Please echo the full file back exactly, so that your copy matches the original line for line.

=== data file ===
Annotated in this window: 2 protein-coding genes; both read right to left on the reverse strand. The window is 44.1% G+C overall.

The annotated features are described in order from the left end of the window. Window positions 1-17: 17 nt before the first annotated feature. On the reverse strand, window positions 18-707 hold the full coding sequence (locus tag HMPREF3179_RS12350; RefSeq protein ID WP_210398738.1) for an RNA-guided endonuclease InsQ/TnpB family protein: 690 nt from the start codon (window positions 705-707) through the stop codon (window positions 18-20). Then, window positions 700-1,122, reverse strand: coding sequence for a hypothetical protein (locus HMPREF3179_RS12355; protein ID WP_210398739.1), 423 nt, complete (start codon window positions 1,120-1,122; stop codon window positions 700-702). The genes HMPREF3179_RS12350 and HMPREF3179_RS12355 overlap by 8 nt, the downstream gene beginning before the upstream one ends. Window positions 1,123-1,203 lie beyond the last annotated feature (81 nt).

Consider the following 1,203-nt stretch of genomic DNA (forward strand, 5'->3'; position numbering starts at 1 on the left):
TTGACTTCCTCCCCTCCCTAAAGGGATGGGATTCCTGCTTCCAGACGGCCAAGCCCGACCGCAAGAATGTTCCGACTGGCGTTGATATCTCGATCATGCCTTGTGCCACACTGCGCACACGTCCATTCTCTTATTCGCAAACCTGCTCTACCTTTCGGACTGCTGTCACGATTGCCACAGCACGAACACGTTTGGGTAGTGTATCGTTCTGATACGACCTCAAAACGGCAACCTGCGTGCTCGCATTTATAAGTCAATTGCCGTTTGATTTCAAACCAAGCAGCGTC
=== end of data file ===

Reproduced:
Annotated in this window: 2 protein-coding genes; both read right to left on the reverse strand. The window is 44.1% G+C overall.

The annotated features are described in order from the left end of the window. Window positions 1-17: 17 nt before the first annotated feature. On the reverse strand, window positions 18-707 hold the full coding sequence (locus tag HMPREF3179_RS12350; RefSeq protein ID WP_210398738.1) for an RNA-guided endonuclease InsQ/TnpB family protein: 690 nt from the start codon (window positions 705-707) through the stop codon (window positions 18-20). Then, window positions 700-1,122, reverse strand: coding sequence for a hypothetical protein (locus HMPREF3179_RS12355; protein ID WP_210398739.1), 423 nt, complete (start codon window positions 1,120-1,122; stop codon window positions 700-702). The genes HMPREF3179_RS12350 and HMPREF3179_RS12355 overlap by 8 nt, the downstream gene beginning before the upstream one ends. Window positions 1,123-1,203 lie beyond the last annotated feature (81 nt).

Consider the following 1,203-nt stretch of genomic DNA (forward strand, 5'->3'; position numbering starts at 1 on the left):
TTGACTTCCTCCCCTCCCTAAAGGGATGGGATTCCTGCTTCCAGACGGCCAAGCCCGACCGCAAGAATGTTCCGACTGGCGTTGATATCTCGATCATGCCTTGTGCCACACTGCGCACACGTCCATTCTCTTATTCGCAAACCTGCTCTACCTTTCGGACTGCTGTCACGATTGCCACAGCACGAACACGTTTGGGTAGTGTATCGTTCTGATACGACCTCAAAACGGCAACCTGCGTGCTCGCATTTATAAGTCAATTGCCGTTTGATTTCAAACCAAGCAGCGTC